• Refraction – this is the old “one-or-two test’ that optometrists are kind of known for. We will show you a number of lens options to zero in on the optimal lens power for your glasses. The process of showing different lens options to the patient and getting their input allows us to dial in your prescription in a stepwise fashion.
  • Eye Health Exam – this is where the eye doctor will use a specialized microscope-like device called a ‘Slit Lamp’ to examine your eyes with light and significant magnification. We will check the health of your lids, conjunctiva, sclera, cornea, lens, vitreous, optic nerve head, and macula at every routine eye exam. Patients will be informed of any findings that are not within normal limits; treatments or other interventions may be discussed.
  • Dilation – the doctors at Cannon EyeCare try to strike a balance here. There are some practices that dilate every patient every year – which is overkill in our professional opinion. Dilation is not really that much fun for patients and healthy eyes in healthy people don’t typically change quickly. Dilating patients at every annual eye exam unnecessarily inconveniences the patient with the unpleasant side effects of dilation (blurred vision and light sensitivity for 3-5 hours) without elevating the quality of our care.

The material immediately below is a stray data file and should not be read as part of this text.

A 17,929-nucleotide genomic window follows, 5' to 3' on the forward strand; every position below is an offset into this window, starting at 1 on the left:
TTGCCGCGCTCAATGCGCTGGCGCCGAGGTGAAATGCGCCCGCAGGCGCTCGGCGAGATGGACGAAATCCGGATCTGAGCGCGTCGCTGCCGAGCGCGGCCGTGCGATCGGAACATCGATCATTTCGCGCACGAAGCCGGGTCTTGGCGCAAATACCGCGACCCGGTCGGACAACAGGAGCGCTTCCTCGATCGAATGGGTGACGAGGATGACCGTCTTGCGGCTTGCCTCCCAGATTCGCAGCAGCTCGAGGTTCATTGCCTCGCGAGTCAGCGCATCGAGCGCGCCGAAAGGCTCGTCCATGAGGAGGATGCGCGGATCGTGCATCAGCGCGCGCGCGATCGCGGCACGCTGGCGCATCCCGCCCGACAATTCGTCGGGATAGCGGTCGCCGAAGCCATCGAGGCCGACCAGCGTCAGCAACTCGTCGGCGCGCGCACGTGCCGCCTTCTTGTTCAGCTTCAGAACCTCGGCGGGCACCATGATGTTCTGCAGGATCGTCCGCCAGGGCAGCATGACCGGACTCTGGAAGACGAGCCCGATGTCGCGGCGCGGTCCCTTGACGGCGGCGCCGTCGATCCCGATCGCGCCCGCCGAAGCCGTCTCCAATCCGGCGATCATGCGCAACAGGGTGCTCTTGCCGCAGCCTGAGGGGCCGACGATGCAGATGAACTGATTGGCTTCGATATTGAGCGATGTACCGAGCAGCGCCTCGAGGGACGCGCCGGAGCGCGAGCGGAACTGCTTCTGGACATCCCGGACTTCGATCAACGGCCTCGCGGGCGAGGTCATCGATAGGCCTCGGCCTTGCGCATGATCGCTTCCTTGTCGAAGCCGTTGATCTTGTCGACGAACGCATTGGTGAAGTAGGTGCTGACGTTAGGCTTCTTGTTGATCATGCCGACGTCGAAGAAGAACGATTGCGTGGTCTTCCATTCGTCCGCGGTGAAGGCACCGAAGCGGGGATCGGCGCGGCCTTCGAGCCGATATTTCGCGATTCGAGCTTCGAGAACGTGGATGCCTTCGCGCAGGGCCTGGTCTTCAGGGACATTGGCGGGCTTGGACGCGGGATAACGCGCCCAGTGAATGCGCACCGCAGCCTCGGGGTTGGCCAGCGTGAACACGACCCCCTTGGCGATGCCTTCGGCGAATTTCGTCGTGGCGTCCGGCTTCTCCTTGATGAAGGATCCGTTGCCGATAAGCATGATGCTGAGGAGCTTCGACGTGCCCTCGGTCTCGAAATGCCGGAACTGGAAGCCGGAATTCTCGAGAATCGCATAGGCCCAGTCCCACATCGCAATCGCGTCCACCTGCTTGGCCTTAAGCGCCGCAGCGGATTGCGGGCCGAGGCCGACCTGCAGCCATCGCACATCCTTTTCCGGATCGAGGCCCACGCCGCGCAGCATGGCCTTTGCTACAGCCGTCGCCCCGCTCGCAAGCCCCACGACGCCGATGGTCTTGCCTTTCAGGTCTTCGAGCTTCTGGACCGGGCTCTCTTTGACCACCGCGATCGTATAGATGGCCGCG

Conversely, there are some practices that almost never dilate patients. All these docs seem to care about is getting patients out to the optical quickly so they can sell another pair of glasses. This mode of practice is at the opposite extreme is also not reasonable; pathology can easily be missed if you don’t look for it periodically. The eye doctors at Cannon EyeCare tend to dilate normal healthy patients every three to four years in attempt to strike a healthy balance between these two extremes.